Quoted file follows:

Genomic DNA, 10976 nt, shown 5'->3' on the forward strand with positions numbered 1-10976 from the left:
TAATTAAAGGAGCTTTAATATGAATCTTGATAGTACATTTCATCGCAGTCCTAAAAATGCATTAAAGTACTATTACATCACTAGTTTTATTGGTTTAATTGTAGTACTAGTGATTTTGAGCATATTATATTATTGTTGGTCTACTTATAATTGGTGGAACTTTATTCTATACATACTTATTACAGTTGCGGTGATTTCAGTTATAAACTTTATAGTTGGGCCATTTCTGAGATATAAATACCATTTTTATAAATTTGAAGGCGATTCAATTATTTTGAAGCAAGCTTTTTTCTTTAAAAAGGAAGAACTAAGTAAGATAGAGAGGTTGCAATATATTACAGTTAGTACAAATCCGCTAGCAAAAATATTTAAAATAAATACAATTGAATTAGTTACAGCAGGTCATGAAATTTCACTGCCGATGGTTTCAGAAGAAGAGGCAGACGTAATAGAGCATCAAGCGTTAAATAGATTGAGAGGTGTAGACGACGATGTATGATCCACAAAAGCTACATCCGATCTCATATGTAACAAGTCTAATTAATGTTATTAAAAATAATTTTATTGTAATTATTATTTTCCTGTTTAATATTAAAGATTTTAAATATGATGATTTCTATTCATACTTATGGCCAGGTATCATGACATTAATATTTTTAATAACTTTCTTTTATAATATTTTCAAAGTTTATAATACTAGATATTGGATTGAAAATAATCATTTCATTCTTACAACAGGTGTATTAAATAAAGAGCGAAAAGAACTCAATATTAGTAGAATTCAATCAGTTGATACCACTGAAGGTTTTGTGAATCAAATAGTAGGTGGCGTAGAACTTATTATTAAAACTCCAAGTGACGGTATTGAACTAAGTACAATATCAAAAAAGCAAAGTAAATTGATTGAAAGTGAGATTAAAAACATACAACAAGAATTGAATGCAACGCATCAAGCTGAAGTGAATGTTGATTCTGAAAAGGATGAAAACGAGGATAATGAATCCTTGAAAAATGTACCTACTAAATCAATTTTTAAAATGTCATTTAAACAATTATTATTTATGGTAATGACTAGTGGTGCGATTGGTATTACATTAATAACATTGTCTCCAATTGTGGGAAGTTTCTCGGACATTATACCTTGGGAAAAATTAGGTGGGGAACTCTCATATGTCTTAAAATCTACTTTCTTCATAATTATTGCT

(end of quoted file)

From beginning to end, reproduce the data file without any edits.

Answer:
Genomic DNA, 10976 nt, shown 5'->3' on the forward strand with positions numbered 1-10976 from the left:
TAATTAAAGGAGCTTTAATATGAATCTTGATAGTACATTTCATCGCAGTCCTAAAAATGCATTAAAGTACTATTACATCACTAGTTTTATTGGTTTAATTGTAGTACTAGTGATTTTGAGCATATTATATTATTGTTGGTCTACTTATAATTGGTGGAACTTTATTCTATACATACTTATTACAGTTGCGGTGATTTCAGTTATAAACTTTATAGTTGGGCCATTTCTGAGATATAAATACCATTTTTATAAATTTGAAGGCGATTCAATTATTTTGAAGCAAGCTTTTTTCTTTAAAAAGGAAGAACTAAGTAAGATAGAGAGGTTGCAATATATTACAGTTAGTACAAATCCGCTAGCAAAAATATTTAAAATAAATACAATTGAATTAGTTACAGCAGGTCATGAAATTTCACTGCCGATGGTTTCAGAAGAAGAGGCAGACGTAATAGAGCATCAAGCGTTAAATAGATTGAGAGGTGTAGACGACGATGTATGATCCACAAAAGCTACATCCGATCTCATATGTAACAAGTCTAATTAATGTTATTAAAAATAATTTTATTGTAATTATTATTTTCCTGTTTAATATTAAAGATTTTAAATATGATGATTTCTATTCATACTTATGGCCAGGTATCATGACATTAATATTTTTAATAACTTTCTTTTATAATATTTTCAAAGTTTATAATACTAGATATTGGATTGAAAATAATCATTTCATTCTTACAACAGGTGTATTAAATAAAGAGCGAAAAGAACTCAATATTAGTAGAATTCAATCAGTTGATACCACTGAAGGTTTTGTGAATCAAATAGTAGGTGGCGTAGAACTTATTATTAAAACTCCAAGTGACGGTATTGAACTAAGTACAATATCAAAAAAGCAAAGTAAATTGATTGAAAGTGAGATTAAAAACATACAACAAGAATTGAATGCAACGCATCAAGCTGAAGTGAATGTTGATTCTGAAAAGGATGAAAACGAGGATAATGAATCCTTGAAAAATGTACCTACTAAATCAATTTTTAAAATGTCATTTAAACAATTATTATTTATGGTAATGACTAGTGGTGCGATTGGTATTACATTAATAACATTGTCTCCAATTGTGGGAAGTTTCTCGGACATTATACCTTGGGAAAAATTAGGTGGGGAACTCTCATATGTCTTAAAATCTACTTTCTTCATAATTATTGCT